Partying down to help out your buds. What's not to like with this one. But remember to stay sober to keep that exp award.

“D. WEALTH: Merely the stockpiling of Gold, Silver and similar items of value by the player, If these items are stolen, the player loses full value immediately upon discovery and may lose levels as a result.”

Maintaining said miserly hoard perhaps entailed the creation for strongholds—or dungeons—of your own. An interesting way to again get players busy in co-creation.

“E. FAME: This is gained by straight combat with creatures and players in the game. The qualifying factor is that there must be another player who attest to your prowess in public. Otherwise, no points are gained (referees may award partial point totals if bodies are discovered later by other players (who must also attest to your results up to 75% Normal value). Flunkies (non-Player Characters) can also attest to your success (you get half value then) but can also (depending on loyalty) attest to deeds that you did not do...”

So showing off finally has some in-game utility. Better make sure to hire up some retainers (and keep them alive) to spread word of your greatness.

“F. RELIGION or SPIRITUALISM: Awarded when the player gains experience points while engaged on a QUEST or otherwise co-operating with a Cleric (may be himself) on a task. Funds are given to the local Religious denomination (up to player) where upon he will gain the points. Real Player Clerics may refuse to accept the offering and the player will get no points. Refusal to accept may get the player in trouble, depending on what the CLERIC said. Money given to the denomination may be spent by the Clerical type once 40%-90% (roll six-sided die) is sent to H...See HOW TO BECOME A BAD GUY for other details.”

Leaving aside the puzzling, tantalizing incoherence (what or where the hell is the H that money is being sent to?) there are interesting implications. Clerics have clear obligations to religious institutions, but can also cash in on the piety of their PC brethren.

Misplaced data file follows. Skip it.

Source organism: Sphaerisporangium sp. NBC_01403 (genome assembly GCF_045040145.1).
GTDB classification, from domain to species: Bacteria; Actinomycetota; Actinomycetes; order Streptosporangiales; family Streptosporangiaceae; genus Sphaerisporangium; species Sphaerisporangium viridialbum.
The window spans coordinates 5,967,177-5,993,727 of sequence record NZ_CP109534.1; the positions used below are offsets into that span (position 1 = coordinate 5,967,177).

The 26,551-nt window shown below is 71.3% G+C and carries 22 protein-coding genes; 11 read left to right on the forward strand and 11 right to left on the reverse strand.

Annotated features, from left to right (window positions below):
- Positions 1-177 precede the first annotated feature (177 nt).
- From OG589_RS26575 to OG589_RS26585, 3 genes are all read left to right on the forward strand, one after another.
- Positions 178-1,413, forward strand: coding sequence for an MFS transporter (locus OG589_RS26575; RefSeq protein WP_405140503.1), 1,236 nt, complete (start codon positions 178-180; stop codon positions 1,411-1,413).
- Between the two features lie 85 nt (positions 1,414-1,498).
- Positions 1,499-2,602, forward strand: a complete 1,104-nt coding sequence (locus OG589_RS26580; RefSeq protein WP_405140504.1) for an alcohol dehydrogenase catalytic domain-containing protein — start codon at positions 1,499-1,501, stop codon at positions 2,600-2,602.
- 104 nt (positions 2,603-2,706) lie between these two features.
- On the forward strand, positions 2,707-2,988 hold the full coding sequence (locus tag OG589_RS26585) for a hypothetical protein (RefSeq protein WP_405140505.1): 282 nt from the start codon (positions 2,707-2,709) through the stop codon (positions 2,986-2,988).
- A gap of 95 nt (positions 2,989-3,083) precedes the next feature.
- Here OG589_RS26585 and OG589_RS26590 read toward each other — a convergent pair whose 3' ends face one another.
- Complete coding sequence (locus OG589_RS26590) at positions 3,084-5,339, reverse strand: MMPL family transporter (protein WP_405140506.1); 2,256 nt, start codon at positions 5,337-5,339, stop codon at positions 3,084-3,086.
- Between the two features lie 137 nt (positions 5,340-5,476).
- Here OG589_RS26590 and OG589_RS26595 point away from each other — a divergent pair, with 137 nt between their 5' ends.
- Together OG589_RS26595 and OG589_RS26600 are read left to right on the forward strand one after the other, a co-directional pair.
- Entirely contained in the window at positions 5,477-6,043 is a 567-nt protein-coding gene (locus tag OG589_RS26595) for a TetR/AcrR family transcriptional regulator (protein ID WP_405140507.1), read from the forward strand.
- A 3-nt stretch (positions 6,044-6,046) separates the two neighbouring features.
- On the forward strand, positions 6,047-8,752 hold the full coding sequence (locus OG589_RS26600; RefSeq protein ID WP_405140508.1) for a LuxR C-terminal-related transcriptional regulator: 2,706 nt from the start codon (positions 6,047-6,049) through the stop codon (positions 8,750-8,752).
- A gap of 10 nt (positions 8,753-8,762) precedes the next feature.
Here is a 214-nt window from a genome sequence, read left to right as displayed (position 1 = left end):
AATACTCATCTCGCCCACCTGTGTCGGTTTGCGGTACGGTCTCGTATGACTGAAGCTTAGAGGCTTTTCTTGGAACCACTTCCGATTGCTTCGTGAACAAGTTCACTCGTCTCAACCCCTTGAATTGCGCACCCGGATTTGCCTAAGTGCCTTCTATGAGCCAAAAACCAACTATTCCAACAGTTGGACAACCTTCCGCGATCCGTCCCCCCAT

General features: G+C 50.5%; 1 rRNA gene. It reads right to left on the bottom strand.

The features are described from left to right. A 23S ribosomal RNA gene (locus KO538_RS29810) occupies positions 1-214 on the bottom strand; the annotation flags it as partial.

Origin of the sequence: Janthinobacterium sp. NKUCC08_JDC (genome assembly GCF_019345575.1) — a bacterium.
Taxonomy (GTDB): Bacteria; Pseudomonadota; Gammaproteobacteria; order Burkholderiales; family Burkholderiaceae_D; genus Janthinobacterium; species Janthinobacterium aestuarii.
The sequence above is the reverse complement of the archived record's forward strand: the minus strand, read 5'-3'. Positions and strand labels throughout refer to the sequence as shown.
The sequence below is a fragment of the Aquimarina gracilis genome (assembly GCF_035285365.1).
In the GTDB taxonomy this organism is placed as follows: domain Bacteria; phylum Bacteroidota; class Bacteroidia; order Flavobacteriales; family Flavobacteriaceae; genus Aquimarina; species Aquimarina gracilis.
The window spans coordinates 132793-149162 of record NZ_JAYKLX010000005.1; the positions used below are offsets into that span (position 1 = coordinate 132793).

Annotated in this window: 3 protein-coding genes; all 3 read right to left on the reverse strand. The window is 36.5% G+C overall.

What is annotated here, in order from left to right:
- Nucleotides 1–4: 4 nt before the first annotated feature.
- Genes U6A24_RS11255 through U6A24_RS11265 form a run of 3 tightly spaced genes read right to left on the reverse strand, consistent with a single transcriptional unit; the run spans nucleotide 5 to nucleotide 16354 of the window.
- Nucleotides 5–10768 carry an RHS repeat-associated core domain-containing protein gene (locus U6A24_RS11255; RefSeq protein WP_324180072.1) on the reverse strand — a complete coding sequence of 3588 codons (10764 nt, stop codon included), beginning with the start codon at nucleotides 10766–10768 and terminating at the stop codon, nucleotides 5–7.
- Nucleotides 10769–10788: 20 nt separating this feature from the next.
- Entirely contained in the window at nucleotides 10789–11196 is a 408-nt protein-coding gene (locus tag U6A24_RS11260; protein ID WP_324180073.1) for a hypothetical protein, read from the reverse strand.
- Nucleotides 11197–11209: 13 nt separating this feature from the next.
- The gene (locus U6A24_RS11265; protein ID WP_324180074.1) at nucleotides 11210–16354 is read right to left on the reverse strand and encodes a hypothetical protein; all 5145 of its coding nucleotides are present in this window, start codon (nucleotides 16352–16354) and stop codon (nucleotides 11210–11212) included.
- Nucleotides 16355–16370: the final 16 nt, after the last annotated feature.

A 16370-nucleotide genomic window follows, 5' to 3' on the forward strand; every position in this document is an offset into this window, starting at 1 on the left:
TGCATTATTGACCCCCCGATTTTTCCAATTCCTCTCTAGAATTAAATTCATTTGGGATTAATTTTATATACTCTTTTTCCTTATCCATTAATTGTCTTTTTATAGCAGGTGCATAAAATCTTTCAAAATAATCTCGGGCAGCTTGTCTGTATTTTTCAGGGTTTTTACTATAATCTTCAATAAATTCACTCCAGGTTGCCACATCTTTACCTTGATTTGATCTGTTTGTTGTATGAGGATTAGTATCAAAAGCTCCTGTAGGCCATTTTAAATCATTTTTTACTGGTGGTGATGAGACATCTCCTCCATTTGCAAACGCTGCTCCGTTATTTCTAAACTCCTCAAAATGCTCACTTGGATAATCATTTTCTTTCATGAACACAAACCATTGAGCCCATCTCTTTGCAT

G. HOBBY: This is a catch all category left to the referee to award details on to the players. Examples of some of the more obvious pursuits would be SPELL research by Magic-Users specializing in say ANIMAL CONTROL or the raising and breeding of LYCANTHROPES. Even the taking of spare parts and building a new creature...One's hobby could even be the devising of better TORTURE machines, making GOLD, the building of flying machines, all up to the referee to outline and define within the limits of his campaign.”

Another simple wow. Who wouldn't want to be a player in this kind of campaign?


  1. Have you checked out Dragons at Dawn's take on Arneson's experience system?

    Here's a quick review. Seems somewhat like what you've quoted, but standardized for class.

  2. @Red
    I haven't seen it yet. I am awash in rule sets right now thanks to my two-month binge on Ebay.

    Any specifics on how the class-oriented system works in Dragons at Dawn?

  3. I find amusing that the text refers to 'players', not to 'player characters'. I imagine my friends in the bar (tavern) paying drinks to the other players in order to earn XP for their player characters. :P

    1. Not so terribly off from the actual experience of our play group.